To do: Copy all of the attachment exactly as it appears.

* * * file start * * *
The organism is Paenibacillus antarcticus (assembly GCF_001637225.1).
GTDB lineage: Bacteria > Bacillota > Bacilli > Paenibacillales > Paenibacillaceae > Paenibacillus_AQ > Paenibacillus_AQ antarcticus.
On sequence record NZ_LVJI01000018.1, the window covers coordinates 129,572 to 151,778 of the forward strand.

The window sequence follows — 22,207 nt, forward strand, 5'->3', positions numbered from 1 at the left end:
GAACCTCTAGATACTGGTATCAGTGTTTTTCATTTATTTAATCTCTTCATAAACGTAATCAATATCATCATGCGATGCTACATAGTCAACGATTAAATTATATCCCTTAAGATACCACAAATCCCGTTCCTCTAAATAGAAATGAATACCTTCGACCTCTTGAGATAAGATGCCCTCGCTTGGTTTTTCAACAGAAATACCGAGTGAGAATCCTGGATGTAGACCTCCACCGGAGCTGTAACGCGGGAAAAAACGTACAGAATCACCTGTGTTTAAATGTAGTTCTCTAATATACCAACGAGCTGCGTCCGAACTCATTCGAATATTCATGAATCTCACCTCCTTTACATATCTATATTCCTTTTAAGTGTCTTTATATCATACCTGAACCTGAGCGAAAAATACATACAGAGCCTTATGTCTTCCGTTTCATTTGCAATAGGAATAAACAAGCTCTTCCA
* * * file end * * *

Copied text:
The organism is Paenibacillus antarcticus (assembly GCF_001637225.1).
GTDB lineage: Bacteria > Bacillota > Bacilli > Paenibacillales > Paenibacillaceae > Paenibacillus_AQ > Paenibacillus_AQ antarcticus.
On sequence record NZ_LVJI01000018.1, the window covers coordinates 129,572 to 151,778 of the forward strand.

The window sequence follows — 22,207 nt, forward strand, 5'->3', positions numbered from 1 at the left end:
GAACCTCTAGATACTGGTATCAGTGTTTTTCATTTATTTAATCTCTTCATAAACGTAATCAATATCATCATGCGATGCTACATAGTCAACGATTAAATTATATCCCTTAAGATACCACAAATCCCGTTCCTCTAAATAGAAATGAATACCTTCGACCTCTTGAGATAAGATGCCCTCGCTTGGTTTTTCAACAGAAATACCGAGTGAGAATCCTGGATGTAGACCTCCACCGGAGCTGTAACGCGGGAAAAAACGTACAGAATCACCTGTGTTTAAATGTAGTTCTCTAATATACCAACGAGCTGCGTCCGAACTCATTCGAATATTCATGAATCTCACCTCCTTTACATATCTATATTCCTTTTAAGTGTCTTTATATCATACCTGAACCTGAGCGAAAAATACATACAGAGCCTTATGTCTTCCGTTTCATTTGCAATAGGAATAAACAAGCTCTTCCA